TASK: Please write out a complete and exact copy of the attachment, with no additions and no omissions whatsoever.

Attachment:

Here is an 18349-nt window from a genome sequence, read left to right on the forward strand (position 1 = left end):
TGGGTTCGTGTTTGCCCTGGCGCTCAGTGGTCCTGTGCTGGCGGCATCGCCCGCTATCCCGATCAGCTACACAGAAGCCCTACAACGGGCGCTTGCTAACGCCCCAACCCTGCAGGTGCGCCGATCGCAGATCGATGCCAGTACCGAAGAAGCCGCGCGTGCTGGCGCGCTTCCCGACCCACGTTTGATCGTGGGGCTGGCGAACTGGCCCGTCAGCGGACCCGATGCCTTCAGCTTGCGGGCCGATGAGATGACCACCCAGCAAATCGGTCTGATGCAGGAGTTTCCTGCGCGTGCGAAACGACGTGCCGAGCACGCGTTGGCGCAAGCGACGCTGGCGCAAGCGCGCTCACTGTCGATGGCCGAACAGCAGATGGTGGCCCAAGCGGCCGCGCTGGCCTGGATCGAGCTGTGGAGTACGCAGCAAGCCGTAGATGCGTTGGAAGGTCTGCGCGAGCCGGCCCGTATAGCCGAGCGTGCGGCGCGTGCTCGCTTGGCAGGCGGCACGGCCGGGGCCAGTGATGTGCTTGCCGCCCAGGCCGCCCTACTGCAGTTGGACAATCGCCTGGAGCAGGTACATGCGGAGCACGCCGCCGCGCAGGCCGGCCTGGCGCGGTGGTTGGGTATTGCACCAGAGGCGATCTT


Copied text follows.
Here is an 18349-nt window from a genome sequence, read left to right on the forward strand (position 1 = left end):
TGGGTTCGTGTTTGCCCTGGCGCTCAGTGGTCCTGTGCTGGCGGCATCGCCCGCTATCCCGATCAGCTACACAGAAGCCCTACAACGGGCGCTTGCTAACGCCCCAACCCTGCAGGTGCGCCGATCGCAGATCGATGCCAGTACCGAAGAAGCCGCGCGTGCTGGCGCGCTTCCCGACCCACGTTTGATCGTGGGGCTGGCGAACTGGCCCGTCAGCGGACCCGATGCCTTCAGCTTGCGGGCCGATGAGATGACCACCCAGCAAATCGGTCTGATGCAGGAGTTTCCTGCGCGTGCGAAACGACGTGCCGAGCACGCGTTGGCGCAAGCGACGCTGGCGCAAGCGCGCTCACTGTCGATGGCCGAACAGCAGATGGTGGCCCAAGCGGCCGCGCTGGCCTGGATCGAGCTGTGGAGTACGCAGCAAGCCGTAGATGCGTTGGAAGGTCTGCGCGAGCCGGCCCGTATAGCCGAGCGTGCGGCGCGTGCTCGCTTGGCAGGCGGCACGGCCGGGGCCAGTGATGTGCTTGCCGCCCAGGCCGCCCTACTGCAGTTGGACAATCGCCTGGAGCAGGTACATGCGGAGCACGCCGCCGCGCAGGCCGGCCTGGCGCGGTGGTTGGGTATTGCACCAGAGGCGATCTT